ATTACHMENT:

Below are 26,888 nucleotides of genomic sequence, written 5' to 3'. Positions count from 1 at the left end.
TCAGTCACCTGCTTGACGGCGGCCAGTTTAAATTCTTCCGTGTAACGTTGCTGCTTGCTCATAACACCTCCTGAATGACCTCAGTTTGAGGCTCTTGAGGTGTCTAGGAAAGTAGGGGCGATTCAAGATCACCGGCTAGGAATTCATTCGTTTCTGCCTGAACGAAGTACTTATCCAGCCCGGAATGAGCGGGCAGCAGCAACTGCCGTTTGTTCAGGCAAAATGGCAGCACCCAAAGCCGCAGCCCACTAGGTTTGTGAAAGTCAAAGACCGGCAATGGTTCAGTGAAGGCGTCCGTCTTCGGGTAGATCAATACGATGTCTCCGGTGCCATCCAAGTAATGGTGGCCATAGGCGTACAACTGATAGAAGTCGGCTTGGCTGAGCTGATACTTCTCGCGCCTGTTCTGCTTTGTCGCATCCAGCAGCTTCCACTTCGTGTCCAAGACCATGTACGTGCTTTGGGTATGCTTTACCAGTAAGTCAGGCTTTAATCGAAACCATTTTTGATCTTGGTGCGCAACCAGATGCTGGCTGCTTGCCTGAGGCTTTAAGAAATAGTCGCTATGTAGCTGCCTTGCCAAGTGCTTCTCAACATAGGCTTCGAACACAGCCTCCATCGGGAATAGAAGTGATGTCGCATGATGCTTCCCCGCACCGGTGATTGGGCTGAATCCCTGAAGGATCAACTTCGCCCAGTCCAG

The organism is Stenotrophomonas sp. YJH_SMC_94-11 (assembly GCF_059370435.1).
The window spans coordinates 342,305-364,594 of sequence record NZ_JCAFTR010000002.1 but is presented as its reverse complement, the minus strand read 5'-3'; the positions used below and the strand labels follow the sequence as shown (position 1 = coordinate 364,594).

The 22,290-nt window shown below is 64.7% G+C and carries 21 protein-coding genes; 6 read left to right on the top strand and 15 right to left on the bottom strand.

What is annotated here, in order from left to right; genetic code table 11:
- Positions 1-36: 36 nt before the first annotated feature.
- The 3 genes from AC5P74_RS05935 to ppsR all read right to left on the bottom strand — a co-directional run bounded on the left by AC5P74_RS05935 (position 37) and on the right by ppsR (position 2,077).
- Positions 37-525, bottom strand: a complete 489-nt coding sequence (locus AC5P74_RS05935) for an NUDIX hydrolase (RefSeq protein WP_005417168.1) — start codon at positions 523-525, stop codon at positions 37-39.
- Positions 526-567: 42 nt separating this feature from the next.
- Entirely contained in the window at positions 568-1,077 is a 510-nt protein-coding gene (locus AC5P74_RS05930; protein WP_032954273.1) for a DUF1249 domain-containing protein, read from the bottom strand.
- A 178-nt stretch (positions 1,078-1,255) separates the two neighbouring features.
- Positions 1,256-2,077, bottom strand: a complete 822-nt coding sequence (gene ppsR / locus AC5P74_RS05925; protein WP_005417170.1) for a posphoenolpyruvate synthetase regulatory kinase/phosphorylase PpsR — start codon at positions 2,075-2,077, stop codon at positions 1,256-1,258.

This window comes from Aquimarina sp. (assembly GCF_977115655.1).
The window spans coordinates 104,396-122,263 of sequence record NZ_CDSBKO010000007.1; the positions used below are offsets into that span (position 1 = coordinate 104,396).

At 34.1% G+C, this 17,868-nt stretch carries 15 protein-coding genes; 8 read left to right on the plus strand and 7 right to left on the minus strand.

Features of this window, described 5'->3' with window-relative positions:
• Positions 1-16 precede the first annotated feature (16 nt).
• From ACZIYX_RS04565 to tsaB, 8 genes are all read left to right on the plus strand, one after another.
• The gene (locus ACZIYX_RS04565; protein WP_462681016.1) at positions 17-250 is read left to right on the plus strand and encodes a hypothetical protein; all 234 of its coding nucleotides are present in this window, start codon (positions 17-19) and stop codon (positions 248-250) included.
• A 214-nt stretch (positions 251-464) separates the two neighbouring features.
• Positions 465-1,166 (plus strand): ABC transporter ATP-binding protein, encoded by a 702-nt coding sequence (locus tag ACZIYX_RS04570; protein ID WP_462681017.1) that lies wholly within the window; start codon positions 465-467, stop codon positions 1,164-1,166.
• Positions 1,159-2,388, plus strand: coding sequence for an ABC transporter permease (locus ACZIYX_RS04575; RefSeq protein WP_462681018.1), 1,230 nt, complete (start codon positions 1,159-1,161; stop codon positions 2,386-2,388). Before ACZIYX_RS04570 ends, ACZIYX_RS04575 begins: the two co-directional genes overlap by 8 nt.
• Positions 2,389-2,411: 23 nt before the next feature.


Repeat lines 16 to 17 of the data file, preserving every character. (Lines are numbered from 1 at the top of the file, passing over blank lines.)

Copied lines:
At 34.1% G+C, this 17,868-nt stretch carries 15 protein-coding genes; 8 read left to right on the plus strand and 7 right to left on the minus strand.

Features of this window, described 5'->3' with window-relative positions: